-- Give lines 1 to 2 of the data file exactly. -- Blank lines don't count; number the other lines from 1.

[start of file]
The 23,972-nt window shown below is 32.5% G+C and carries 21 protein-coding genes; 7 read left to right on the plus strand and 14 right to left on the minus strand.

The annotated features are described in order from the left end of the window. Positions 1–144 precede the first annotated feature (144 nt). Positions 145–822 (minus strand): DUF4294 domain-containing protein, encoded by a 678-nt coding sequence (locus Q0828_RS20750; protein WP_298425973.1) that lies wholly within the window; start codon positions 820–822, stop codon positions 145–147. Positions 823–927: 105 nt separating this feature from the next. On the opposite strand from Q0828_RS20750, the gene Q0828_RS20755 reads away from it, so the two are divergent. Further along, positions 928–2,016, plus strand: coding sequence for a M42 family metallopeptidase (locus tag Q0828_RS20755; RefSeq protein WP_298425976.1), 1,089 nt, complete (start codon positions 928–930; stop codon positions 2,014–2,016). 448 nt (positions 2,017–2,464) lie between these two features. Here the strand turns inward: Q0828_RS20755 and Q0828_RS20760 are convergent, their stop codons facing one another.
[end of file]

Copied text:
The 23,972-nt window shown below is 32.5% G+C and carries 21 protein-coding genes; 7 read left to right on the plus strand and 14 right to left on the minus strand.

The annotated features are described in order from the left end of the window. Positions 1–144 precede the first annotated feature (144 nt). Positions 145–822 (minus strand): DUF4294 domain-containing protein, encoded by a 678-nt coding sequence (locus Q0828_RS20750; protein WP_298425973.1) that lies wholly within the window; start codon positions 820–822, stop codon positions 145–147. Positions 823–927: 105 nt separating this feature from the next. On the opposite strand from Q0828_RS20750, the gene Q0828_RS20755 reads away from it, so the two are divergent. Further along, positions 928–2,016, plus strand: coding sequence for a M42 family metallopeptidase (locus tag Q0828_RS20755; RefSeq protein WP_298425976.1), 1,089 nt, complete (start codon positions 928–930; stop codon positions 2,014–2,016). 448 nt (positions 2,017–2,464) lie between these two features. Here the strand turns inward: Q0828_RS20755 and Q0828_RS20760 are convergent, their stop codons facing one another.